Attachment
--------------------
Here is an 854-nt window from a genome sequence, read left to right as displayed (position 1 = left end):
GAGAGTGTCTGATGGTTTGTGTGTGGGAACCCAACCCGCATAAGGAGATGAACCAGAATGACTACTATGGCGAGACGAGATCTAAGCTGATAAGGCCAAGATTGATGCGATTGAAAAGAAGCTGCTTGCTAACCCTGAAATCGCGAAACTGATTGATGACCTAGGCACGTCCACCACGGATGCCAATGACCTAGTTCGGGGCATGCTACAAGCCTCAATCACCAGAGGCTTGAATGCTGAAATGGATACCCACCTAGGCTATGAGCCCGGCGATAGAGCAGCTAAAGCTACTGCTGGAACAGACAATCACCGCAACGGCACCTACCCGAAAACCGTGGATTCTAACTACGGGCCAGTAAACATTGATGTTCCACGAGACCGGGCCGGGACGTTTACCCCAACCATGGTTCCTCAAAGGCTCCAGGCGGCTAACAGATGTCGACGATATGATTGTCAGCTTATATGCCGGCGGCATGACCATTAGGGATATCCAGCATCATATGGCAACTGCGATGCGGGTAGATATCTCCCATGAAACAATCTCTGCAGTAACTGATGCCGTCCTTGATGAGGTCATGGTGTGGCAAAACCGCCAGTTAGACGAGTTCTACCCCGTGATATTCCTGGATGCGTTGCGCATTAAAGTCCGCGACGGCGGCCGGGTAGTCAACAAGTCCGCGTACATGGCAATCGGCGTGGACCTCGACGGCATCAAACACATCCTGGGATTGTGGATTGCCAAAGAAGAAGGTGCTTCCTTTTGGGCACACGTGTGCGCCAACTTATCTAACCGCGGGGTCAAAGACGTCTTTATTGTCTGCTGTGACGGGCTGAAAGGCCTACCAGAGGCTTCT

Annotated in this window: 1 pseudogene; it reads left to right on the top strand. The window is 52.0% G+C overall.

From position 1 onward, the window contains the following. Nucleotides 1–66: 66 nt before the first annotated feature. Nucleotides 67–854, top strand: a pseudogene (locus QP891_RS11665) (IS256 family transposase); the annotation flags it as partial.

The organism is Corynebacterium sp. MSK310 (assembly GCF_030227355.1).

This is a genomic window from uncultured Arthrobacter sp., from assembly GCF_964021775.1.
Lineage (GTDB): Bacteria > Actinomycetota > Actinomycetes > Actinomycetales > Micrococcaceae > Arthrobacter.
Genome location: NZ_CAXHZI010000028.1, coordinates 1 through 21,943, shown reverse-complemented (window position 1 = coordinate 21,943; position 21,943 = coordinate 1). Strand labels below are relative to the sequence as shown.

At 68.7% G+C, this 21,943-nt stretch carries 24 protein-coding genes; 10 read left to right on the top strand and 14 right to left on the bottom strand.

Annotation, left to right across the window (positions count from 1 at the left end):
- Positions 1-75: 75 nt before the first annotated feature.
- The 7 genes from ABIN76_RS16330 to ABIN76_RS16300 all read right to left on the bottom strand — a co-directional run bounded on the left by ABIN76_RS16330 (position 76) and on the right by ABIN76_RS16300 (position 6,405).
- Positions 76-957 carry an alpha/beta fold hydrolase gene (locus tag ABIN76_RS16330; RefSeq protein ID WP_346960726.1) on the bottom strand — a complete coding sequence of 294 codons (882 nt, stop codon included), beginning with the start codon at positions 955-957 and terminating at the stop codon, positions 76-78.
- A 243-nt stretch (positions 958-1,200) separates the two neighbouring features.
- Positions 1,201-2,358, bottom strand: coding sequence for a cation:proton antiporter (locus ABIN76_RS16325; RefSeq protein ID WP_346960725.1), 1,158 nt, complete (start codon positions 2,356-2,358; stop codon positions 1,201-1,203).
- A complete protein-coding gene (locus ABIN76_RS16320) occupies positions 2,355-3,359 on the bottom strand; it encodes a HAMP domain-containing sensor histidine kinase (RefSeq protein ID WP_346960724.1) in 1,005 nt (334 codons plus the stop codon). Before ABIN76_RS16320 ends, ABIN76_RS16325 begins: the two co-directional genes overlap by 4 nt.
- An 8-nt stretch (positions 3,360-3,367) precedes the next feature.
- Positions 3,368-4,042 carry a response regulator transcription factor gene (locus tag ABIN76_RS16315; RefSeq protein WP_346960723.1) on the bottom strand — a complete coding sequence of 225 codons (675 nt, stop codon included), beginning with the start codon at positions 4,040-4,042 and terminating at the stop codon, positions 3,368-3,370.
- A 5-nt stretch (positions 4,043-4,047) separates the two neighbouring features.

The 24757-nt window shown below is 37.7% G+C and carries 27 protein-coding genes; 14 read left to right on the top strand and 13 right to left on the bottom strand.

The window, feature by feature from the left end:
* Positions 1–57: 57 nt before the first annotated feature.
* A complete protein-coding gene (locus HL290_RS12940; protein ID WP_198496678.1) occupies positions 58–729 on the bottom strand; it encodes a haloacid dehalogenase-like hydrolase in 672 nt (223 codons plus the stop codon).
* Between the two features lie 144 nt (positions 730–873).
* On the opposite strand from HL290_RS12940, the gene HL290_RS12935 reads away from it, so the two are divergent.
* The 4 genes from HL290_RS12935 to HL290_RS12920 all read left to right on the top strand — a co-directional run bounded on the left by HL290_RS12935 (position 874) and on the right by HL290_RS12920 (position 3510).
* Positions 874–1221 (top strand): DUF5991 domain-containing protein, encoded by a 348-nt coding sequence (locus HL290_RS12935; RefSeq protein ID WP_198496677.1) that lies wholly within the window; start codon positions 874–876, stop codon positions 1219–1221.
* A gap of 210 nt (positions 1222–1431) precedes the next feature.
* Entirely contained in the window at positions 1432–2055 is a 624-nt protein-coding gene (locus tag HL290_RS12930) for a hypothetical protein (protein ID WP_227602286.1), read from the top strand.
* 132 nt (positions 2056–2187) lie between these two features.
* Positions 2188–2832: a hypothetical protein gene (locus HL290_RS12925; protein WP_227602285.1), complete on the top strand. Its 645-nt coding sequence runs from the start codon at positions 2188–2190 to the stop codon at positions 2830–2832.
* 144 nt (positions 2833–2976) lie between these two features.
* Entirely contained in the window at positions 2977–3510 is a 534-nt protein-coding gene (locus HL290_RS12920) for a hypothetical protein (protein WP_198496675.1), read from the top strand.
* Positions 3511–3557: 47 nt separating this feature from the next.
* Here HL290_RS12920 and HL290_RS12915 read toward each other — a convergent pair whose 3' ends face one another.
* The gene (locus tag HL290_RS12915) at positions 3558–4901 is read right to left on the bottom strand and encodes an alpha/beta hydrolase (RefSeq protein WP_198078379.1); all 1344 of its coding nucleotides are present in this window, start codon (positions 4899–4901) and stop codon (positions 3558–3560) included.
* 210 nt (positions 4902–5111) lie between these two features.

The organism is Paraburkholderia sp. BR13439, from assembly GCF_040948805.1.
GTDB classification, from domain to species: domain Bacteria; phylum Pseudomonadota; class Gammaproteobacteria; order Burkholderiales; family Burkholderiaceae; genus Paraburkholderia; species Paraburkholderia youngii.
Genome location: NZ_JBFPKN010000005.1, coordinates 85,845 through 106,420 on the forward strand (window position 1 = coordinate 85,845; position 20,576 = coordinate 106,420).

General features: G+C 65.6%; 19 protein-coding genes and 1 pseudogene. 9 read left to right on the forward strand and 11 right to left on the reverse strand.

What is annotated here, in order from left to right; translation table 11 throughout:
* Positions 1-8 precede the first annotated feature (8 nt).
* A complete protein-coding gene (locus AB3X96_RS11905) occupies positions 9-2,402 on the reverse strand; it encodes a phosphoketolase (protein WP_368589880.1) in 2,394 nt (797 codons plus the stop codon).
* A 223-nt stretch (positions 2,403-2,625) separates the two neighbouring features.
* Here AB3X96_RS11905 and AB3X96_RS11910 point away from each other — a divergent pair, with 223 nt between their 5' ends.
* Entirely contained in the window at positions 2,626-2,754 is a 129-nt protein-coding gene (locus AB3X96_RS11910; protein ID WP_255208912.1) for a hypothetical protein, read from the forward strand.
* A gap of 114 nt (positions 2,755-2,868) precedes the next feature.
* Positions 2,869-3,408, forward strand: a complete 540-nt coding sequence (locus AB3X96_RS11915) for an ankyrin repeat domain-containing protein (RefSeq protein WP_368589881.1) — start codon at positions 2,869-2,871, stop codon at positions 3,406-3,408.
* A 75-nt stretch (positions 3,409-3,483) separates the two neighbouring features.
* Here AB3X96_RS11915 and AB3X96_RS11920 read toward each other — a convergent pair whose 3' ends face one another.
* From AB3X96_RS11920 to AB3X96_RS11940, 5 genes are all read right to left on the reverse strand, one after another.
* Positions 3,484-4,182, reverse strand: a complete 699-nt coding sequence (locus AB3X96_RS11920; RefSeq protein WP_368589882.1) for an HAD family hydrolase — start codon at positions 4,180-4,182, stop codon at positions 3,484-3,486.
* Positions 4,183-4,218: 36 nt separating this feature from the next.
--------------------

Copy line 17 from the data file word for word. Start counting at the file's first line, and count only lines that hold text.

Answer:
- An 8-nt stretch (positions 3,360-3,367) precedes the next feature.